“With humility comes knowledge” (Proverbs 11:2).
“Even if the entire world considers you a pious person, nevertheless you should not consider yourself as such” (Talmud).
The giving of the Ten Commandments in this weeks Torah portion lays out the fundamental principles of our faith from which all morality flows, like streams that branch off from the river. Just as water flows downhill from a higher source, so too does true Torah knowledge only flow to one who first has humility.
A famous psychologist relates a story that happened to him at the beginning of his career when he visited a well renowned and respected Rabbinic Sage. Since the Rabbi was often consulted on medical issues he took the opportunity to ask the psychologist about the latest developments in medicine for the mentally ill.
“Is there anything that can cure someone from delusions?” He asked.
The Psychologist replied that modern medicine had not yet found a way to treat them effectively since they were very resistant to treatment and delusional thinking was difficult to eradicate.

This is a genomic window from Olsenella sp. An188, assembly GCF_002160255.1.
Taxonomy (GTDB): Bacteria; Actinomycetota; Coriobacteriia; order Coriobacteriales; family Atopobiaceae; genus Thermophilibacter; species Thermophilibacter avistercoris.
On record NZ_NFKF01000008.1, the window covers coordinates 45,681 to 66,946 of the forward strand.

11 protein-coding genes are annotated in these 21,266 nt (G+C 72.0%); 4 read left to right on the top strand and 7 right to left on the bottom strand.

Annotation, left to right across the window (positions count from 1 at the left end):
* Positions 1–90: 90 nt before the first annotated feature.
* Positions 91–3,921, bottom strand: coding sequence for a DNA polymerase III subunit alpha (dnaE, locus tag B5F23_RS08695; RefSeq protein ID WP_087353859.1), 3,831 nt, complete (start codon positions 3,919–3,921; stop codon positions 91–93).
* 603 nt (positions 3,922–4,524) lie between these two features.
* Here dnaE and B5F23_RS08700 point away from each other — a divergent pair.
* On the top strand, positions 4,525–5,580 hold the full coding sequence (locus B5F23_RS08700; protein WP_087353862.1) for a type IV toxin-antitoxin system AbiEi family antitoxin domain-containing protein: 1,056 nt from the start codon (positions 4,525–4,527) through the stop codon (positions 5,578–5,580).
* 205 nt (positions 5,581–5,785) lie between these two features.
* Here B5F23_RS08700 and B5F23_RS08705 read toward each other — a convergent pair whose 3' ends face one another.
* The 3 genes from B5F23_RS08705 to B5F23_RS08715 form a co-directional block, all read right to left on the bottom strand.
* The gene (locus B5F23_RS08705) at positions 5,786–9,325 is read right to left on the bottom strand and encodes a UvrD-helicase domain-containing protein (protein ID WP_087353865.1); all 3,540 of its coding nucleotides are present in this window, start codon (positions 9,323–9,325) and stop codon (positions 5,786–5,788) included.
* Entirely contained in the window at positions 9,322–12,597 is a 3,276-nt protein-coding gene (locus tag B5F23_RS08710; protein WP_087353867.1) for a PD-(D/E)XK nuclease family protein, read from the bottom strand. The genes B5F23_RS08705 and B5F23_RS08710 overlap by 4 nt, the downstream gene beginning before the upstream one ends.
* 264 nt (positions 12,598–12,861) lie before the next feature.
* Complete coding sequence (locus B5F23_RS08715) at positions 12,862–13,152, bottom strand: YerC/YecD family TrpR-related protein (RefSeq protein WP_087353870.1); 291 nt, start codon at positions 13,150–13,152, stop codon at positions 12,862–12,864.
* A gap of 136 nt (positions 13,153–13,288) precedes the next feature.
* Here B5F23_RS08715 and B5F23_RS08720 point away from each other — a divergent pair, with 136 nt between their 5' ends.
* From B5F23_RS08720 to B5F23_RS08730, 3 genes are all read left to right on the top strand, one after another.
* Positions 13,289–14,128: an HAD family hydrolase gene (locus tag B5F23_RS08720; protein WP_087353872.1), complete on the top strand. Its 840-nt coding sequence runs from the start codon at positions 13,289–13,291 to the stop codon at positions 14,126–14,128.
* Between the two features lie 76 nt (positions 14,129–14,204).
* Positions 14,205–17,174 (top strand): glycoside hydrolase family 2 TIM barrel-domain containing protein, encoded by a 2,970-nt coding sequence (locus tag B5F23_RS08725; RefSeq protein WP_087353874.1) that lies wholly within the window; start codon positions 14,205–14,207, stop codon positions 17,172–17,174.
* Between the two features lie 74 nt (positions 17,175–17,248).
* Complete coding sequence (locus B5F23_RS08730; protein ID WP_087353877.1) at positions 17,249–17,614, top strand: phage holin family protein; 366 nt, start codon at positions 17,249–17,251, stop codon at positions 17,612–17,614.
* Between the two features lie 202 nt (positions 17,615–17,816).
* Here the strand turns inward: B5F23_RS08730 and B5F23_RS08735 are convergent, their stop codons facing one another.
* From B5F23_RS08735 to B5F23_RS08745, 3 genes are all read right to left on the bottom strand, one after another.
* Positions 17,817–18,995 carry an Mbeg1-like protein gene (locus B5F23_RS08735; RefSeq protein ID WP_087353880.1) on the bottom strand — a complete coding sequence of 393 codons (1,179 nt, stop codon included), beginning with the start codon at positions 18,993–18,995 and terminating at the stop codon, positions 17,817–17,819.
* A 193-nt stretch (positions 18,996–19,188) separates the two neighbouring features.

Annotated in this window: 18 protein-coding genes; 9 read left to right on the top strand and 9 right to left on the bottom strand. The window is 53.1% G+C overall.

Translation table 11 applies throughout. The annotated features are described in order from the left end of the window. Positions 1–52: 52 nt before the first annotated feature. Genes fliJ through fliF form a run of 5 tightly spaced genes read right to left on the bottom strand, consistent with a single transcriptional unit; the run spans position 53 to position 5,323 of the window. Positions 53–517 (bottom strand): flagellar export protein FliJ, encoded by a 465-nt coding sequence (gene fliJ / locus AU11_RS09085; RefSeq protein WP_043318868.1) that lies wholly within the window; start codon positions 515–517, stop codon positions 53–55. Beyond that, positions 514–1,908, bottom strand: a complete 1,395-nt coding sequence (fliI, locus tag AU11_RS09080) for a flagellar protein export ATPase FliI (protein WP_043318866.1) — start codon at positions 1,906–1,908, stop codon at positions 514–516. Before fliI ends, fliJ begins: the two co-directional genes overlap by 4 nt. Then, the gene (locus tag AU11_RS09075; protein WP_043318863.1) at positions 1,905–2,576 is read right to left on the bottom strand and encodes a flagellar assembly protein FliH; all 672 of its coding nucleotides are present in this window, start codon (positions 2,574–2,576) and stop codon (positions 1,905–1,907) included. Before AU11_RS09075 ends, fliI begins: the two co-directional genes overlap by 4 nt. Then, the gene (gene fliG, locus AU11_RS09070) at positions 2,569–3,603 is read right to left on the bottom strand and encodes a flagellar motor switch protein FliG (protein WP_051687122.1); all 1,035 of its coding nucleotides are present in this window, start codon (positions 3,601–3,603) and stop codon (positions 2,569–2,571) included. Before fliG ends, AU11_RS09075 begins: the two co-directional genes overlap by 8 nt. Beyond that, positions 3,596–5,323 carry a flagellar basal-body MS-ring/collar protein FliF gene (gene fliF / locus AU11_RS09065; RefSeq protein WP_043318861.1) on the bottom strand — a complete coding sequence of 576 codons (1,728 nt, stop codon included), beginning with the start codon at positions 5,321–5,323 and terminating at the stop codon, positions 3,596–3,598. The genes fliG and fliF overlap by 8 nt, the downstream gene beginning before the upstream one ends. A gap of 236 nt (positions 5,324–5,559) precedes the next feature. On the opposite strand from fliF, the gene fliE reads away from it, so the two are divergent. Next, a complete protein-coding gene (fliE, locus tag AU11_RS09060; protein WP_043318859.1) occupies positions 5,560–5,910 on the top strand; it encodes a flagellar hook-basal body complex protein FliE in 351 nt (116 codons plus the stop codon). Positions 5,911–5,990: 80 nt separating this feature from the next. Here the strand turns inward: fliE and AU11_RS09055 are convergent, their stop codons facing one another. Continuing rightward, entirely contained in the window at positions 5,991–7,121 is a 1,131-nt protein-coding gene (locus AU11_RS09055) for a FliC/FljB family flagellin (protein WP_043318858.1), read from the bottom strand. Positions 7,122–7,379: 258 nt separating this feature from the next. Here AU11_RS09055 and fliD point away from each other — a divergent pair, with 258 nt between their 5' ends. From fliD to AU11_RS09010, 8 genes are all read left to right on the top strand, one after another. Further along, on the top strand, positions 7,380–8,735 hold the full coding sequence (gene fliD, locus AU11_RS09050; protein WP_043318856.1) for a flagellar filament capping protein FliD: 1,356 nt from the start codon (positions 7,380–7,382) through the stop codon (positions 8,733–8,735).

“But what if someone has the delusion that he is the most righteous person of this generation?”
“For that,” replied the doctor, “there is alas no medication.”
The Rabbi then shook his head sadly “Too bad, that malady is so wide spread!”
Delusions of any kind are a sign of mental illness. How sick a person must be to consider oneself a completely righteous person and how wise that the Talmud was to caution us against developing such delusions.